He’s half right. Others – fellow Opec members Venezuela, Iran, Algeria, Nigeria, as well as Russia, the North Sea’s producers, Norway, marginal Canadian oil sands developers and the least efficient US tight oil players – are being harmed by prices that have slumped from around $113 a barrel in mid-2014 to about $50/b now. But the Gulf’s pain threshold is nearing too. In January, Oman’s oil minister Mohammed Al-Ruhmy used a speech at a Petroleum Economist conference in Kuwait City to tell his Gulf peers that they had got their strategy wrong. “This is not business. This is politics that I don’t understand – this is your politics that I don’t understand.”
Oman will run a deficit this year because of the fall in oil prices. But the damage of plummeting revenue will be felt in its neighbours, too. Profligate spending, especially in the years since the Arab uprisings of 2011 – in that year alone GCC states upped public spending by $150bn, or 12.8% of GDP, according to a report from Chatham House, a think tank – pushed up fiscal break-even prices across the Gulf (see Table 1). Robust sovereign reserves mean these countries have firepower to withstand a prolonged slump. But even Saudi Arabia, admits Naimi, may be forced to borrow money or run deficits. In Gulf newspapers columnists are asking if it is time to start taxing citizens.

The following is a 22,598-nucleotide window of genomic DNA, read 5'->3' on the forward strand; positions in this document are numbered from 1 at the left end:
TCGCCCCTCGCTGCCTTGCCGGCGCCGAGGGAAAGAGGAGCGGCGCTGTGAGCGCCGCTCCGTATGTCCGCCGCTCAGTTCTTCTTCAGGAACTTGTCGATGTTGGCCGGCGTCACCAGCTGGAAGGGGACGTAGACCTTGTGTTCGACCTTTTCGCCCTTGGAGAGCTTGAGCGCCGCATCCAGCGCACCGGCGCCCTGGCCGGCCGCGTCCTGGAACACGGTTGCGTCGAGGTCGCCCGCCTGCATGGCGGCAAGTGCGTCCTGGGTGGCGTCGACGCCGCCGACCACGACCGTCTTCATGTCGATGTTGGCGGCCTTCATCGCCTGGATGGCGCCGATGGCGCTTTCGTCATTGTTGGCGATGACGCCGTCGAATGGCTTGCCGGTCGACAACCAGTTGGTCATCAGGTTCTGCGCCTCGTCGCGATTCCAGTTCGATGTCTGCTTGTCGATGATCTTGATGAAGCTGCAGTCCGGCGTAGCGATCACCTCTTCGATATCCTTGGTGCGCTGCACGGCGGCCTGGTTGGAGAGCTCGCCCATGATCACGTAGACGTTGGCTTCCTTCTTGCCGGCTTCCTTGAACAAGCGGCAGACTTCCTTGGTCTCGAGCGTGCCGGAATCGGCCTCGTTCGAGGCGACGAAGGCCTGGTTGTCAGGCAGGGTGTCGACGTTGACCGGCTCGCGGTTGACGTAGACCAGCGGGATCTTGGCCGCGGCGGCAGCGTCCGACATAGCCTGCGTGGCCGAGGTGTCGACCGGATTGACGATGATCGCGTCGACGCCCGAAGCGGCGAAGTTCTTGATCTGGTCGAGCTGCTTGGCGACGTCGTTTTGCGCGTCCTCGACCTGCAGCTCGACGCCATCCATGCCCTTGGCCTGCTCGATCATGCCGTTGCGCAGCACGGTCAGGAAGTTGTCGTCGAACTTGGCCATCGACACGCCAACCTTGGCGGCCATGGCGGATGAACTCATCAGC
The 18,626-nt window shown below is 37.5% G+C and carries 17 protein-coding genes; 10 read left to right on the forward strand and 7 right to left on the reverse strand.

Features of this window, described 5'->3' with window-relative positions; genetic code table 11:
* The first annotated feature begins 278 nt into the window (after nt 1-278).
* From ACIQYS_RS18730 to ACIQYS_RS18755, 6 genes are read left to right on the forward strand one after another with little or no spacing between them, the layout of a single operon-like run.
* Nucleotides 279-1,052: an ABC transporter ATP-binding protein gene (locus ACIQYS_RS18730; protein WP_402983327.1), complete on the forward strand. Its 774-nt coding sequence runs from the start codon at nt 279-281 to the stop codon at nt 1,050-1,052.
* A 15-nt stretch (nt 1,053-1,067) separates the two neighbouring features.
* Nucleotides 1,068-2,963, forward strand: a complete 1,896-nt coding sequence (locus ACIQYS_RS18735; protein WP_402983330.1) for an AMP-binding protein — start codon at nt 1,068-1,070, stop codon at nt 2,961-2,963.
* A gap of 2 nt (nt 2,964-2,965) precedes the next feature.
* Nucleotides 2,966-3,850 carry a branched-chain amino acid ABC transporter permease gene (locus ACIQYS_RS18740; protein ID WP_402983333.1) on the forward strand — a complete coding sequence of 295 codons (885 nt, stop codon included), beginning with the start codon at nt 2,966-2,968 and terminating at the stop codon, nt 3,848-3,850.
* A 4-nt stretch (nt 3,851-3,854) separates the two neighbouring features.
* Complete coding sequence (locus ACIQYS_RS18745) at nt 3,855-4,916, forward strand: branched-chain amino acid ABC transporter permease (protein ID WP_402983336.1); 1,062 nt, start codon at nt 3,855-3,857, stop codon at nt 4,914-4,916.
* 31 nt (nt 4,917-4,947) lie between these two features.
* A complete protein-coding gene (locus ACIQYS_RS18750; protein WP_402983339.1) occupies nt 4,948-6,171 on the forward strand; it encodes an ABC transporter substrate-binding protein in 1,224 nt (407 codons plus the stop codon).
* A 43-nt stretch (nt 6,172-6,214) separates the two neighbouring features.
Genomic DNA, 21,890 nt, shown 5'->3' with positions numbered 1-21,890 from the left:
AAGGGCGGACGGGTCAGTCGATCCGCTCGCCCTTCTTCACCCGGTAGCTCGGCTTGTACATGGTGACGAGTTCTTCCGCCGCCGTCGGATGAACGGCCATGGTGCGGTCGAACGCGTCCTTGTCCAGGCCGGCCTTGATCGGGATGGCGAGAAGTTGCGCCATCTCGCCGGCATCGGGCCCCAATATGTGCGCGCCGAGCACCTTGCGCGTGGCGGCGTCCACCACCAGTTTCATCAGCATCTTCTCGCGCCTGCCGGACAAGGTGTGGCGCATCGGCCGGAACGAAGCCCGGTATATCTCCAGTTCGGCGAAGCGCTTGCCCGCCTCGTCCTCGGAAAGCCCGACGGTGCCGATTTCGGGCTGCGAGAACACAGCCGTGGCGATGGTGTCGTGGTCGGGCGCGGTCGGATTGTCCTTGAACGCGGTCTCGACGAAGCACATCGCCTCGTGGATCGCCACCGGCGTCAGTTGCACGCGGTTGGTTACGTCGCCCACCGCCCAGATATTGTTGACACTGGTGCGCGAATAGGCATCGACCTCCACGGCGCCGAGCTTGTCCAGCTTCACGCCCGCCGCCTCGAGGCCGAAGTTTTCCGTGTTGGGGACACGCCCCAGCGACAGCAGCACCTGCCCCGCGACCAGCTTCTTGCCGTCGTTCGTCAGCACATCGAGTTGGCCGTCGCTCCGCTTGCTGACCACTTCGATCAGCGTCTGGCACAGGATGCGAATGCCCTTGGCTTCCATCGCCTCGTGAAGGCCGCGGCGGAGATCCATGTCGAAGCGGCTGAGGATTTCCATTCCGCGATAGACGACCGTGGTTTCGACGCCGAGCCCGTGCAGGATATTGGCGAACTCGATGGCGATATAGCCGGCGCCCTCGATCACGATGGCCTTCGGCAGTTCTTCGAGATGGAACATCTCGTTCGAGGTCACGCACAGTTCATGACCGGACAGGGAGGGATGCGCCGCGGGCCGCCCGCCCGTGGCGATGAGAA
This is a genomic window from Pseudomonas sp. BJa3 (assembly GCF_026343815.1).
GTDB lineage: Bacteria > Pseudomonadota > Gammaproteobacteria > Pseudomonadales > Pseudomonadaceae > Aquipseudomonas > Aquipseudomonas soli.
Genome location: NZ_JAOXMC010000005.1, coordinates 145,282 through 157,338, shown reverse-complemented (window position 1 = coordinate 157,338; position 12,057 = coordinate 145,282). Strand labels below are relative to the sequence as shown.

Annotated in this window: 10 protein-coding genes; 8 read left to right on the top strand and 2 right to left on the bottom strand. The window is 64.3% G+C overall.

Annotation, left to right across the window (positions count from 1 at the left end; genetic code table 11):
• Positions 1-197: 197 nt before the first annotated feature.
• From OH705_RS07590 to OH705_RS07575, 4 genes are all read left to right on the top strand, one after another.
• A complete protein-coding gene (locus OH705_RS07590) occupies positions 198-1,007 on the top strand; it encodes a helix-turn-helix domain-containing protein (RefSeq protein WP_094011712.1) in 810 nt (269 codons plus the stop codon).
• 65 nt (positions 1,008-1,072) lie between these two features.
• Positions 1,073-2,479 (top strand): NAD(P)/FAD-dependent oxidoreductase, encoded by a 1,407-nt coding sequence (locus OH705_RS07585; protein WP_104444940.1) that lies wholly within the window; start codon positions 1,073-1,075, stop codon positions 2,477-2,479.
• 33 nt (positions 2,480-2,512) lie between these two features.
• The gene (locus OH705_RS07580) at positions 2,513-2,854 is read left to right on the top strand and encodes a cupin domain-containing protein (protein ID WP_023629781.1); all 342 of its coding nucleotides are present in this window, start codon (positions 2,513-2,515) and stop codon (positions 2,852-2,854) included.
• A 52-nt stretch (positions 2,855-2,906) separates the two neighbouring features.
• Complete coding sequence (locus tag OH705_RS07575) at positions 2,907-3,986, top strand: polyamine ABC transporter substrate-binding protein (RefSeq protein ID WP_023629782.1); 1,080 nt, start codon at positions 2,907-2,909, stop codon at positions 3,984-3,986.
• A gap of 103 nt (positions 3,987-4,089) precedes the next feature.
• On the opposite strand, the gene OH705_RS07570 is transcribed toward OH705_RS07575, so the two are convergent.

That hardly seems likely. But the Gulf could use this period of fiscal tightening to end wasteful energy subsidies. The argument against doing so is that the Gulf’s monarchies don’t want to hit their restive populations in the pocket.
This is short-term nonsense. Energy demand growth in the Gulf, where per capita consumption is the highest in the world, demands an ever-greater share of countries’ budgets to pay for the subsidies while taking a larger slice of the energy that could be sold at international prices to the world. Pricing energy so cheaply that Gulf residents leave the air-conditioning running when they’re on holiday is in no one’s interests.
The subsidies have contributed to another problem, as our articles on the Gulf’s gas and power sectors show. Aside from Qatar, the world’s biggest liquefied natural gas (LNG) exporter, none of the other Gulf states has a thriving natural gas sector capable of quenching its own rising thirst for electricity. Low domestic gas prices and lack of access to international markets has discouraged upstream activity targeting natural gas. In combination with soaring power demand and internal GCC political frictions – which have stymied cross-border gas trade in the region – this has created a situation in which gas-poor Gulf states like Kuwait, less than 600 km away from gas-rich Qatar, will buy LNG from Shell, which may source the LNG from Qatar. A pipeline between the two countries would be far cheaper. Bahrain, even closer to Qatar, may buy its LNG from Russia.